The theme of suffering as the cost of obedience to the Lord pervades these readings. In a world devastated by sin, doing justice, speaking truthfully, treating all people with dignity, embracing the divine gift of freedom, will almost certainly, at some point, bring one into conflict with others. This may be in part because the just person, the genuinely good and truthful man or woman, provokes others by reminding them of the duties to God and to others they have neglected.
Jeremiah reminds us of the Christian duty to speak prophetically, particularly in situations where the Gospel is mocked or rejected. In every age, the prophet has the unenviable task of shedding light on darkness, of speaking truth to error, and of expressing love in the face of hatred. The task is unenviable because of the resistance the prophet’s words often attract. Jeremiah’s persecutors plot against him in reaction to his righteousness preaching, which they consider obnoxious and a judgment on their disobedience to the Law. Like the prophets of the Old Testament, the Christian disciple is resisted by the world.
Accordingly, the believer should anticipate opposition to his witness and life, which many of his contemporaries will neither understand nor accept. “You will be hated by all because of my name,” Jesus says (Matthew 10:22).
The Psalmist expresses in dramatic detail the hardship of the prophet: the faithful witness to the Lord suffers “insult” and “shame.” He becomes an “outcast” and a “stranger to my mother’s children.” He endures the blasphemies hurled against God.
Jesus emphasizes the public quality of the Christian life. By their very nature, the gifts of baptism, which configure us to Christ, cannot be kept underneath the proverbial “bushel basket” (Matthew 5:15). The gifts of faith, hope, and charity are naturally oriented to public expression as they achieve perfection when shared with others. Faith professes the truth to others; hope looks forward to a good shared with others; charity seek communion with God and others. Hence comes Christ’s command to “speak in the light” and “proclaim on the housetops”: faith is a public reality.
The disciple may find resistance to the Gospel discouraging at times. The gift of faith strengthens our communion with the Lord, and we can be encouraged by hope that God’s justice will ultimately prevail.
The Psalmist’s words help Christians give expression to this experience even today. As the target of the sinner’s hatred of God, the believer seeks refuge in the great “kindness” and “mercy” of the Lord. For those who find themselves “in bonds”—who do not enjoy the “freedom of the children of God” (Romans 8:21) in a social or political sense—the Lord assures their “gladness” as he “revives” their hearts.
The resistance of the world does not excuse the Christian from living the faith publicly. While he should not live recklessly and provoke the ire of the world, the Christian ought not to shrink before the world’s hostility. “Do not be afraid of those who kill the body but cannot kill the soul,” Jesus says. Physical comfort—and even our physical life—can be put at risk when it a matter of remaining faithful to God. “Everyone who acknowledges me before others I will acknowledge before my heavenly Father.” We think naturally here of the example of St. Thomas More.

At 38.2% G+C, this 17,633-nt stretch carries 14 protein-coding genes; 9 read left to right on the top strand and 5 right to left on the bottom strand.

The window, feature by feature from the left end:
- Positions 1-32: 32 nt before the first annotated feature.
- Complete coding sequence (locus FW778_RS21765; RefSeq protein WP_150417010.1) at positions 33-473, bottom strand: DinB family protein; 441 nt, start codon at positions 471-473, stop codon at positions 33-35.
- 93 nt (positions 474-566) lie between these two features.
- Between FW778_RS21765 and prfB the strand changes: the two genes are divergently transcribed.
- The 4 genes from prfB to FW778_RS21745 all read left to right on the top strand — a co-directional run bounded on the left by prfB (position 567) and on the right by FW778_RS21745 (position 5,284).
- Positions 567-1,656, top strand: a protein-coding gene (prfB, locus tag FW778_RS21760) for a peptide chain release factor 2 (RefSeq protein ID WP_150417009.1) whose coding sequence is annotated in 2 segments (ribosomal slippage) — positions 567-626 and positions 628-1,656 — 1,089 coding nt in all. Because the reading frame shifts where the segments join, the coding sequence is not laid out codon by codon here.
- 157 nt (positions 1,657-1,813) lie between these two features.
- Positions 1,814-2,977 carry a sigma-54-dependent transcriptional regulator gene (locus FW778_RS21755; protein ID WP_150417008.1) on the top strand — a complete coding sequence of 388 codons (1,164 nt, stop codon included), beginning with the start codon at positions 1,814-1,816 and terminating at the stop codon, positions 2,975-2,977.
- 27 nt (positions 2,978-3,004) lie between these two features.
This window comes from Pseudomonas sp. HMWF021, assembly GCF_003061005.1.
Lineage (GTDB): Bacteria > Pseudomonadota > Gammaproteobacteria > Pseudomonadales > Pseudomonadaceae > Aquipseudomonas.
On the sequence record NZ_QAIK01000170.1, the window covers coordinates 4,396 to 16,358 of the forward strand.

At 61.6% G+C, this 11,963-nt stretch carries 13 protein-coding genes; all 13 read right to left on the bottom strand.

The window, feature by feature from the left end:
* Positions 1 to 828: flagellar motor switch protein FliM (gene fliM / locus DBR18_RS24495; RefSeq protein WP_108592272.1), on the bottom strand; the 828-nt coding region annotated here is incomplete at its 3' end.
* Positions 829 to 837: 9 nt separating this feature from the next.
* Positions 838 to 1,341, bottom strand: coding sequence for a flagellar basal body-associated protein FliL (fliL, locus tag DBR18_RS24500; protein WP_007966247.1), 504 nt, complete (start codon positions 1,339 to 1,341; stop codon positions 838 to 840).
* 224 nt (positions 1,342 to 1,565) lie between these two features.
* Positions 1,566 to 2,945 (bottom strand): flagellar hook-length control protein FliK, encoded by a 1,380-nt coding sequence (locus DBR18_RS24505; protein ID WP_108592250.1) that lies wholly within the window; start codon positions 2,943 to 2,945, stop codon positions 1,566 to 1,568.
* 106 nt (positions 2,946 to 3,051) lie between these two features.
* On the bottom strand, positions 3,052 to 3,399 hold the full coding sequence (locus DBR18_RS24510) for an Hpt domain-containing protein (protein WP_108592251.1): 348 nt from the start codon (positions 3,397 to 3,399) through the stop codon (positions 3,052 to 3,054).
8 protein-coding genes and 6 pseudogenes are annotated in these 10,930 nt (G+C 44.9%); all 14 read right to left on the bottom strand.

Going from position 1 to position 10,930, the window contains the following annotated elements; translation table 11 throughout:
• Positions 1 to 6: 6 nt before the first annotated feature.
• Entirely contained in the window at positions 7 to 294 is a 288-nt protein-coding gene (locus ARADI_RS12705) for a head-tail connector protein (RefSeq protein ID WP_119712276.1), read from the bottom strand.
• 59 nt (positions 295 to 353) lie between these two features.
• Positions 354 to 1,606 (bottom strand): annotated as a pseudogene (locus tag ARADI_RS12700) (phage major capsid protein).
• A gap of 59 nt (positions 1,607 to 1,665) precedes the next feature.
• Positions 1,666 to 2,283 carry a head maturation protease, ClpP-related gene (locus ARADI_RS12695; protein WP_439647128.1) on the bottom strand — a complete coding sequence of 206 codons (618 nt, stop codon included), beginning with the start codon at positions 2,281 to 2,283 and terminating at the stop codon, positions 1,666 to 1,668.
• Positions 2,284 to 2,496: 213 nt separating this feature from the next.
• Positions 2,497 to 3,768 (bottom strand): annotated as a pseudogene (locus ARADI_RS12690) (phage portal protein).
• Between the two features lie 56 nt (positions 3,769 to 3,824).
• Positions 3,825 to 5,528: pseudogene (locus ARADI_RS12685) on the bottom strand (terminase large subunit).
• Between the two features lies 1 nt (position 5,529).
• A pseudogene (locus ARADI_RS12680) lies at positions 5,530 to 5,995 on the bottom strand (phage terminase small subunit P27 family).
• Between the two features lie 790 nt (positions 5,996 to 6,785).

If the Christian’s witness to the Gospel does not win the world’s acceptance, he should nevertheless maintain his freedom to live “under grace,” free from the compulsion of earthly power to betray God’s truth, goodness, and love. Only in the eyes of an unjust regime does true faithfulness to God make one an unfaithful citizen.
In the public square, the Christian does not demand acceptance but simply freedom–the freedom to speak and act in accord with the Gospel. This freedom is just; it is due to the human being, who “bound in conscience but under no compulsion” serves God in spirit and in truth (Dignitatis humanae, 11). When protected by law, religious freedom benefits not only the Christian himself but also society, which can only be strengthened by the Christian’s free witness to the truth of Jesus Christ.
Offer It Up
St. Paul presents an important teaching about redemption, which is present throughout the Scriptures. Through the gift of an individual, the grace of God flows to the many. In this instance, the Apostle is contrasting Jesus to Adam. While sin came to the many through the transgression of one man, with Christ, the one act of charity brings grace to many. The principle of the one who represents the many is an important part of Scripture.
Through baptism, we are made members of the body of Christ, and through the Eucharist, we are joined with Christ in his act of self-offering. When we go to Mass, we, members of Christ’s body, are offering ourselves with Christ our head for the salvation of the world. Through the sacraments, we participate in Christ’s work.
While we face resistance in the world for our Christian witness, we can bring that suffering to Mass. In the Mass, we ask the Lord to be our refuge and strength, we implore God to bring about justice, and we also offer our own experiences of suffering, asking the Lord to let his mercy flow into all those places devasted by sin, in hopes that the grace of God might move all people to embrace the divine gift of freedom.